Yesterday, Kos responded to the pro-Clinton strikers. His post argues the following:
- The site has never claimed to include everyone on the left or all Democrats.
- The site has embraced a particular vision of political mobilization and the transformation of the Democratic Party (50 state strategy; grassroots oriented; change the DLC; reject consultants; no PAC money, etc.). Hillary Clinton actively opposes that vision.
- Clinton is not winning the primaries and cannot win without dividing the party and staging a coup against the popular vote via superdelegates.
- Clinton’s response has been to foment “civil war” within the party and for that she deserves whatever the blogosphere, Keith Olbermann, and others can throw at her.
The long quote below sums it all up nicely. The bold text was in the original:
To reiterate, [Clinton] cannot win without overturning the will of the national Democratic electorate and fomenting civil war, and she doesn’t care.
That’s why she has earned my enmity and that of so many others. That’s why she is bleeding super delegates. That’s why she’s even bleeding her own caucus delegates (remember, she lost a delegate in Iowa on Saturday). That’s why Keith Olbermann finally broke his neutrality. That’s why Nancy Pelosi essentially cast her lot with Obama. That’s why Democrats outside of the Beltway are hoping for the unifying Obama at the top of the ticket, and not a Clinton so divisive, she is actually working to split her own party.
Meanwhile, Clinton and her shrinking band of paranoid holdouts wail and scream about all those evil people who have “turned” on Clinton and are no longer “honest power brokers” or “respectable voices” or whatnot, wearing blinders to reality, talking about silly little “strikes” when in reality, Clinton is planning a far more drastic, destructive and dehabilitating civil war.
People like me have two choices — look the other way while Clinton attempts to ignite her civil war, or fight back now, before we cross that dangerous line. Honestly, it wasn’t a difficult choice. And it’s clear, looking at where the super delegates, most bloggers, and people like Olbermann are lining up, that the mainstream of the progressive movement is making the same choice.
And the more super delegates see what is happening, and what Clinton has in store, the more imperative it is that they line up behind Obama and put an end to it before it’s too late.
I agree with Kos’ assessment of the primary situation and the problems with the Clinton campaign’s reprehensible actions. I also agree that the pro-Clinton “strike” on the site is a violation of the norms established many years ago. This was clear from Allegre’s diary entry announcing the strike, in which s/he argues for a strange vision of Democratic unity in which party members don’t criticize each other (in a really bizarre twist, Allegre then mis-attributes that idea of unity to Barack Obama…this is polemical bunk). The Daily Kos leadership and community have never embraced that kind of vision. From a strategic perspective, I agree that they never should.
Kos’ post interests me for other reasons then. In it, he re-iterates the norms governing the community through a reference to the founding ideals of the site and an extension of those ideals to the current primary election situation. The preservation of the site’s original ideals depends on such occasional interventions from the community leader. In turn, the ideals and norms maintain the basis for large-scale collaboration and conversation.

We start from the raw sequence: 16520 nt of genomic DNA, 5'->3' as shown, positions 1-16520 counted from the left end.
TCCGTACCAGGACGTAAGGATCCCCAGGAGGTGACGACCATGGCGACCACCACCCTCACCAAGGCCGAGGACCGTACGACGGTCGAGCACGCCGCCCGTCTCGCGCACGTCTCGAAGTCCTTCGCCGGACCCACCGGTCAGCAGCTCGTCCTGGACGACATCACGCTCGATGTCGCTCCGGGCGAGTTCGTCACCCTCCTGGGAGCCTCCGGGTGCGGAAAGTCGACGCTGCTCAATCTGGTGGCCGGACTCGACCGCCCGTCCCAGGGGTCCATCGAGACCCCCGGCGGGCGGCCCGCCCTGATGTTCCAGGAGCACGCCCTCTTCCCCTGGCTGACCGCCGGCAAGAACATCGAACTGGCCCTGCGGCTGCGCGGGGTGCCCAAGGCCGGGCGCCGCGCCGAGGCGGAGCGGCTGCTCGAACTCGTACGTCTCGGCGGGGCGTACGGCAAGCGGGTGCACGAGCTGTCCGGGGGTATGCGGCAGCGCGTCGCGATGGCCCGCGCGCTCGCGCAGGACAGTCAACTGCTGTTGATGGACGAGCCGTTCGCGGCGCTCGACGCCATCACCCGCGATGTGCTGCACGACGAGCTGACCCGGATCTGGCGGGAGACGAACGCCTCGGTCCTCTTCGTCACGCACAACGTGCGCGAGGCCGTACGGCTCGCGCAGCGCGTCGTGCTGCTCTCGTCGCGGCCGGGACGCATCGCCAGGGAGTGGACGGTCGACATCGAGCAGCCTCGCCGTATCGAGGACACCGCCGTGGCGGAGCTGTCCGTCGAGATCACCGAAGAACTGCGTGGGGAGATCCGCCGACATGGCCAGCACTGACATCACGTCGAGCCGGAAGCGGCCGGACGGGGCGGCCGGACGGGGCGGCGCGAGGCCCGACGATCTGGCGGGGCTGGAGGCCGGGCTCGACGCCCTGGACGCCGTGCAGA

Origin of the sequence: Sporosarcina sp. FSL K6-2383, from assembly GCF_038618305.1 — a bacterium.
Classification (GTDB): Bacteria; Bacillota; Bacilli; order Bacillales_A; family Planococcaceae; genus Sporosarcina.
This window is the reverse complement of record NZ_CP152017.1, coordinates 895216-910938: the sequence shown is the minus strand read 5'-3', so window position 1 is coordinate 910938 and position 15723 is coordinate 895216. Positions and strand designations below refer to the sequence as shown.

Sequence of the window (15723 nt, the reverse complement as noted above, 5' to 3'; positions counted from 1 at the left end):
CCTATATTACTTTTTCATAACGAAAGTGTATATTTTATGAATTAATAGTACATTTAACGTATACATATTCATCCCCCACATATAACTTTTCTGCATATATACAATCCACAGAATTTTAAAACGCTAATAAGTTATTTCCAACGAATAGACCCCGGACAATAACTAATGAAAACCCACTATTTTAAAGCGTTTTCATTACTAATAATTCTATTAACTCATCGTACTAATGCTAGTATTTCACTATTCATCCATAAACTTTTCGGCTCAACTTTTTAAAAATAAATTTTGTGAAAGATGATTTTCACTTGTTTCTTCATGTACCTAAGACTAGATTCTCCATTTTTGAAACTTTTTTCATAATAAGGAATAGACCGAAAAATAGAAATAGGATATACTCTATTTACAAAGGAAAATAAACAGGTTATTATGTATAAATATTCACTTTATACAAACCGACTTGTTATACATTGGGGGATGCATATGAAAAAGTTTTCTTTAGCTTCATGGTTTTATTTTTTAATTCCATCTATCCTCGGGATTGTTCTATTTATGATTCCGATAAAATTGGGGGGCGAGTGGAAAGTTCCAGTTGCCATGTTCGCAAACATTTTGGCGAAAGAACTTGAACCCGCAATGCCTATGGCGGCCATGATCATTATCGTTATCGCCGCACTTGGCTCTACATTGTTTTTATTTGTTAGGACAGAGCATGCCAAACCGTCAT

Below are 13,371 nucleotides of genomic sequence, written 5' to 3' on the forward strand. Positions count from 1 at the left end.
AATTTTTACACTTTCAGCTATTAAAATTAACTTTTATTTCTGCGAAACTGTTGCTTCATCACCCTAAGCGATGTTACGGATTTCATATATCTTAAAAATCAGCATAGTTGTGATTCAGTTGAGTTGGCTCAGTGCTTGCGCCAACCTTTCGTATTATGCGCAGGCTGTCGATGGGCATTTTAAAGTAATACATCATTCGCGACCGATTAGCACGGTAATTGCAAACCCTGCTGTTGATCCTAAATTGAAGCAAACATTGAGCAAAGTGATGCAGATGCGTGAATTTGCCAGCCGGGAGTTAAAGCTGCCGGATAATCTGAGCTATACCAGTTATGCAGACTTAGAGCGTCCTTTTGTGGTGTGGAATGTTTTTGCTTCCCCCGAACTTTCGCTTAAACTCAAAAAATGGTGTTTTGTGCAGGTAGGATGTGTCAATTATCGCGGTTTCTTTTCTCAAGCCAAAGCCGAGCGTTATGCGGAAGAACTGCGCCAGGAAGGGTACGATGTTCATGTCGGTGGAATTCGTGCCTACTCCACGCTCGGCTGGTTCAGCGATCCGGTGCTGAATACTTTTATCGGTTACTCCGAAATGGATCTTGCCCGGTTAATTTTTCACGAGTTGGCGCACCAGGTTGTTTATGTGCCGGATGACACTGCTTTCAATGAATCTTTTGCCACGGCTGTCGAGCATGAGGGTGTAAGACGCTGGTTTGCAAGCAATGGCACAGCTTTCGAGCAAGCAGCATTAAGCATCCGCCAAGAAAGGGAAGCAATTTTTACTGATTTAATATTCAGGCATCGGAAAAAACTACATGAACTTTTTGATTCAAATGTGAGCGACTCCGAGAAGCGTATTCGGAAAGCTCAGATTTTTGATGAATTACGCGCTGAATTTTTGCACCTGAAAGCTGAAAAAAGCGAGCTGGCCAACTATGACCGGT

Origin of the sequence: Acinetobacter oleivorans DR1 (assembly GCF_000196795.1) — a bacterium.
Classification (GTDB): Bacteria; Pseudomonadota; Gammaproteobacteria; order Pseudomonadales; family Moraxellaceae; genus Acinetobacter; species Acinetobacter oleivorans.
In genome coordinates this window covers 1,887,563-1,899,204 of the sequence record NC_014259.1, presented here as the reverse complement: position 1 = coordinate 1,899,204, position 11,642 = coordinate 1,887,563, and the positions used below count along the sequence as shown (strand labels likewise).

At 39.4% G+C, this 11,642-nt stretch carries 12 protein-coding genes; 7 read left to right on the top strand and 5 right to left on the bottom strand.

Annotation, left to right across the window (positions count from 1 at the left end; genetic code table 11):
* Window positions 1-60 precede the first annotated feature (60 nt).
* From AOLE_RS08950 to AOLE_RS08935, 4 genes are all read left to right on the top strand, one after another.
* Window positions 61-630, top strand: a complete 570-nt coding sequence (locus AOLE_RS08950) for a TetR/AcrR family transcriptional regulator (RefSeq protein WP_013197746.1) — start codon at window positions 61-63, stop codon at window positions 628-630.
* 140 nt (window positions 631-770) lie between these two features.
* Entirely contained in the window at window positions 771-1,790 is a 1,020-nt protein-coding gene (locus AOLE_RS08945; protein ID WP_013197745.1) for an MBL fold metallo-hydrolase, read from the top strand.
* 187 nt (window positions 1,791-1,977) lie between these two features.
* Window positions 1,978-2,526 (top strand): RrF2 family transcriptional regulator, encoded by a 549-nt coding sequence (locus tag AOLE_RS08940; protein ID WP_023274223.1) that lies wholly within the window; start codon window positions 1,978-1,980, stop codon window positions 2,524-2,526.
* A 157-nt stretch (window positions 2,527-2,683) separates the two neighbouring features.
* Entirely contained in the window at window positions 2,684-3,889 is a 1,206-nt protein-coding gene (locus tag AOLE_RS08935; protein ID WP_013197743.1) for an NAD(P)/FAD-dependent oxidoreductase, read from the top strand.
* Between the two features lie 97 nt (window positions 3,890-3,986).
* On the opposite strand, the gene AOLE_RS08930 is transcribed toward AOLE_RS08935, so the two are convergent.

But if that’s the case, does it negate what I wrote earlier about the significance of defection from large-scale collaborative communities? I don’t think so. Highly symbolic defections like this one still matter even if they are not grounded in an accurate interpretation of community norms. This skirmish, no matter how mundane or over-blown it has been, is part of the ongoing process of managing discursive production on the site.
March 15, 2008
If, like me, you spend too much time lurking around in the blogosphere you already have a sense that the dailyKos and MyDD communities have squared off behind the Democratic candidates. This was hardly surprising and certainly didn’t seem out of place in the flame-friendly environment of web-based conversations.
But this might be something new: yesterday evening, one of the many prolific community members on the Kos site, Alegre, announced a writer’s strike of Hillary supporters in her diary entry. Responses – both positive and negative – piled up quickly, including this one apparently from WGA member Jeff Lieber.
I am not really interested in discussing the merits of the arguments in the strike debate. Rather, I want to draw attention to the questions a strike raises about the nature of governance in Web 2.0 communities.
I blogged about this a few weeks back in one of my early posts. Building effective institutions of governance in the context of collaborative peer-production presents a number of deep problems. On Kos, conversation management is probably the most obvious of these. To understand how conversations are managed on Kos, though, you have to understand a little bit about the technical platform of the site.
Currently, Kos uses Scoop, a conversation management tool originally developed by Rusty Foster for the Kuro5hin community. The features of Scoop have helped Kos scale from the one-man show it once was back in 2002. Scoop includes a built-in, decentralized system for generating and measuring reputation among site users. Basically, every registered user can rate the other registered users’ comments. In addition, by commenting on other users’ diaries, community members can bring that diary increased visibility. The result is a massive conversation that pretty much runs on autopilot.